Sunday, December 24, 2006

Duncan Foley's Fantasies Exposed by David Warsh

From David Warsh, editor of (an independent weekly: ) in an article ‘On the influence of authority of conscience, and other considerations in any economics textbook’, which reviews Duncan Foley’s, “Adam’s Fallacy: a guide to economic theology”, (reviewed an commented upon here on ‘Lost Legacy’ a couple of month’s back), I find an almost perfect statement of Adam Smith’s philosophy (I have minor quibbles, but it’s always better to be approximately right, than absolutely wrong).

Take these three paragraphs:

“Foley dwells entirely on what economists have managed to make so far of The Wealth of Nations, and gives short shrift to Smith's other book, The Theory of Moral Sentiments, and to the relationship of the one to the other. Published in 1759, seventeen years before the work for which Smith is remembered, Moral Sentiments is a compendium of much that today's economics leaves out -- declares "exogenous," in the argot of the field, "human nature" being quite beyond economists' models present-day ability to address.”

“Few among us will decide to read The Moral Sentiments on the strength of what I argue here. (Should you want a copy, though, the one to have is the beautifully produced volume from the Glasgow Edition of the Works and Correspondence of Adam Smith available at a bargain price from the
Liberty Fund.) A very pleasing alternative is The Authentic Adam Smith, a literate and brisk biography by James Buchan which conveys, in a mere145 pages, the astonishing depth and versatility of the man. The book, says Buchan, is "designed to draw Smith out of the mystifications of the economists and the simplifications of politicians and place him in view of the public."

“Buchan employs no jargon; he relates a good deal of history. And with dash and daring, he rescues Adam Smith from those, including Foley, who would appropriate him as "a sort of shady Romulus," legendary founder of an ideology. Economists are in the thrall of any number of fallacies, small and large. Some of them are downright dangerous if taken seriously. Duncan Foley alerts his readers to the worst of them. But they do not owe their existence to Adam Smith.”

It is important to remember, which Duncan Foley did not, that while 17 years separates the publication of ‘Moral Sentiments’ from ‘Wealth of Nations’ that is not how the main ideas both contain were created by Smith. He taught the moral philosophy syllabus in Glasgow from 1752-64 (his class continued until summer 1764 with the substitute lecturer teaching from his lecture notes from January), and in common with the established practice in Scottish Universities at that time, moral philosophy also included parallel lectures in jurisprudence, which incorporated lectures in political economy, and therefore, his students heard the eventual contents of both books together. We know this from whole sections of students’ notes of his Lectures in Jurisprudence (Liberty Fund) reproduced verbatim in Wealth of Nations.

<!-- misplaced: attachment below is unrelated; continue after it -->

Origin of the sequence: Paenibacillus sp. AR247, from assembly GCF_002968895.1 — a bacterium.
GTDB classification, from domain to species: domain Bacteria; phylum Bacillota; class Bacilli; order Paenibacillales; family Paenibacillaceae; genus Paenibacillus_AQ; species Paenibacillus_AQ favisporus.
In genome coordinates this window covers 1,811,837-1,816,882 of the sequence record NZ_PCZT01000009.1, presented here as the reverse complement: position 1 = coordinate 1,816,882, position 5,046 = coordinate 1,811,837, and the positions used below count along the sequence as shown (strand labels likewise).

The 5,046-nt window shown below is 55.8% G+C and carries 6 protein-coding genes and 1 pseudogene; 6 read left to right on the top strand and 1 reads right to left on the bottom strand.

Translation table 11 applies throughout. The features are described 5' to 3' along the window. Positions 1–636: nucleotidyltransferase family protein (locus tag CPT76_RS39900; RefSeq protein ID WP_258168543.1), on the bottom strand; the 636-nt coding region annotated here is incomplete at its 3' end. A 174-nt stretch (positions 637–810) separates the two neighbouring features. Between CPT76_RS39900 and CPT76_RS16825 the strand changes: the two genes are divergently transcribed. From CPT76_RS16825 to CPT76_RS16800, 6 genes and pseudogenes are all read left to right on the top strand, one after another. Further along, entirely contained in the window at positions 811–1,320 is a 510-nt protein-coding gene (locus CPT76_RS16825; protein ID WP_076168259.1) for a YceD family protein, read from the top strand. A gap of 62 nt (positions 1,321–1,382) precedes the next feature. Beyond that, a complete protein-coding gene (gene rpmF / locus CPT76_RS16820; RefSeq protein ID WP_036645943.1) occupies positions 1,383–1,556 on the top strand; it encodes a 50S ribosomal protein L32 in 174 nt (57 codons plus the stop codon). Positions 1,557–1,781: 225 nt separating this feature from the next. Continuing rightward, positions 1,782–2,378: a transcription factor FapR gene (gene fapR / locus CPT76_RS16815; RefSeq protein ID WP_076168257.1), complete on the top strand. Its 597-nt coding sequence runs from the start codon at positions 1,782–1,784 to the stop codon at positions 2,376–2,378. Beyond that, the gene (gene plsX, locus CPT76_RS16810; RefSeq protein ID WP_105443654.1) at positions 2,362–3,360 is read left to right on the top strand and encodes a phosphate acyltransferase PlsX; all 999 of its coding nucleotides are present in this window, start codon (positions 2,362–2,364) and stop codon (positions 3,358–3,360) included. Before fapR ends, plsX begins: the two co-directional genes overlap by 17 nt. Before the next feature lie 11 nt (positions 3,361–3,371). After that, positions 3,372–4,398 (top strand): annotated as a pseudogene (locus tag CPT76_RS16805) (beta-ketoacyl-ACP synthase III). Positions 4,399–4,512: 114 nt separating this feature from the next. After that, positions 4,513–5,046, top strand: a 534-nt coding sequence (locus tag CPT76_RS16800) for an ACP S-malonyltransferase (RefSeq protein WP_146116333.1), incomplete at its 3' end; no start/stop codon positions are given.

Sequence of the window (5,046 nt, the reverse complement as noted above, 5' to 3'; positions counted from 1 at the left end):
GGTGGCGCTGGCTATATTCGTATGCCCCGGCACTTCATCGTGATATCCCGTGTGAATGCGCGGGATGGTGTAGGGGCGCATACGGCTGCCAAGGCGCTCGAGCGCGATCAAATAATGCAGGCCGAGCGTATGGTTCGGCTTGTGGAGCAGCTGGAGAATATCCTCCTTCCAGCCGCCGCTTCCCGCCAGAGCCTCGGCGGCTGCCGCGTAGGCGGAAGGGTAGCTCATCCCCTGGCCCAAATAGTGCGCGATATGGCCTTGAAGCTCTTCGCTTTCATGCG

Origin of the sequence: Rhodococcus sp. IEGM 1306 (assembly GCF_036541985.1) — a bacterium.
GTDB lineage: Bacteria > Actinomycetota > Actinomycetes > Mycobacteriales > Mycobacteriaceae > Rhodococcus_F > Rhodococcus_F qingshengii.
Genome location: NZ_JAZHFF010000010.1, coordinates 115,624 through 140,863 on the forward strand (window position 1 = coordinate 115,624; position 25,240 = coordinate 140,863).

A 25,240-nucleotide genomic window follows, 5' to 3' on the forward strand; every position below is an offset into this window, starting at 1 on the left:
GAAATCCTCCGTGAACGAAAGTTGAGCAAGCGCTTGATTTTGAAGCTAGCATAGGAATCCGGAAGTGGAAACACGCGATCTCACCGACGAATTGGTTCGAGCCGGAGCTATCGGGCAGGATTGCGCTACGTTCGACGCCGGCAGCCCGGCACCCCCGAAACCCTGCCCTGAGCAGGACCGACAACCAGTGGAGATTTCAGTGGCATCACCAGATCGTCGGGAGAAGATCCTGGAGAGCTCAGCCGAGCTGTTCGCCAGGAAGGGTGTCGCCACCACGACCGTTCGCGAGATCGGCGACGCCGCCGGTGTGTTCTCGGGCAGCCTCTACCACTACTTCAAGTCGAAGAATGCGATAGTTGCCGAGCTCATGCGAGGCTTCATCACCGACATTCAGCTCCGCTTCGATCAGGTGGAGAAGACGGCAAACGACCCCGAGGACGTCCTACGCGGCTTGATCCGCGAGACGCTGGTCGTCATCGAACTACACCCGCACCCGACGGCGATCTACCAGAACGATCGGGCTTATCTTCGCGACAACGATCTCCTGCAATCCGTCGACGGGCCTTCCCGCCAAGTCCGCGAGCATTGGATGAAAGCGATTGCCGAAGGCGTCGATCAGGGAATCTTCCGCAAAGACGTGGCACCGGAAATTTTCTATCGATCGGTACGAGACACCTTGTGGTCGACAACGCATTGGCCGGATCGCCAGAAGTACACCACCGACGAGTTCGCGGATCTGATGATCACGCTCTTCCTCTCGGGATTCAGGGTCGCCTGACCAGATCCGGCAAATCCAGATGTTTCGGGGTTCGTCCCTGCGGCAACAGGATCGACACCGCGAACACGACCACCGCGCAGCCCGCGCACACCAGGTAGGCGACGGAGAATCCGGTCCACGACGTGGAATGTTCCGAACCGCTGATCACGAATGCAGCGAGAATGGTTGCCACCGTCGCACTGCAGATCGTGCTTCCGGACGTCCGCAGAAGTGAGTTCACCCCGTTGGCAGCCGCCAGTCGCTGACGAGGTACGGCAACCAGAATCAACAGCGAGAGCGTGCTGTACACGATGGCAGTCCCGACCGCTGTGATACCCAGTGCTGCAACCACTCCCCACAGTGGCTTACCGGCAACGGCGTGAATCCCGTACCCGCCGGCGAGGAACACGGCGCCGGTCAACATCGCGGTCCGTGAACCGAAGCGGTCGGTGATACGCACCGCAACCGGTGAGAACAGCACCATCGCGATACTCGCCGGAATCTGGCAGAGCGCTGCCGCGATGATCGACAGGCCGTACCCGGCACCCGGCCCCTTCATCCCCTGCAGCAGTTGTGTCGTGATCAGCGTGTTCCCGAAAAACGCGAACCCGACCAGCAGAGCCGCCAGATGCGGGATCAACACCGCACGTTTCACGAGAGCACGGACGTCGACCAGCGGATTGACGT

These verbatim reproductions include those parts dealing with the circumstances that leads the ‘butcher, the brewer, and the baker’ to offer the customer his family’s dinner, not from benevolence, but from ‘regard to their self-interest.
Also the determination of the prices for items of dinner in both his lectures and in Wealth of Nations is exactly parallel to the resolution of conflict in Moral sentiments through the mediation of the self-interest of the parties by each having regard to the self-interest of others (‘a mercenary exchange of good offices’ in ‘Moral Sentiments’ and ‘truck, barter’ and exchange’ in ‘Wealth of Nations’).

Foley’s case for a fallacy falls at a reading of Smith’s works. In short, the basic ideas of Moral sentiments and Wealth of Nations were not separated by 17 years as their publication dates suggest. That Foley does not appear to realize this suggests his accusation of a folly on Adam’s part is wholly misdirected, which is why I have remarked that Foley’s Adam’s Fallacy actually is Foley’s Fallacy (and folly).

The errors of neoclassical economists, based on models of Homo economicus and general mathematical equilibrium models, who read their nostrums into Wealth of Nations inappropriately are not the responsibility of Adam Smith.

Note the deserved praise for James Buchan’s (also reviewed here month’s back), The Authentic Adam Smith: his life and ideas’, (its US title;
Adam Smith and the Pursuit of Liberty, UK title), undoubtedly a gem of a book on Smith, and an excellent comment by Warsh on Smith’s Theory of Moral Sentiments (Liberty Fund).

Having criticized David Warsh earlier for his account of Smith’s views in his Knowledge and the Wealth of Nations (otherwise a good read), I shall re-assess my earlier judgement and move Warsh next to James Buchan on my shelf reserved for modern writers who report Smith’s views accurately.

David Warsh's review can be found at:


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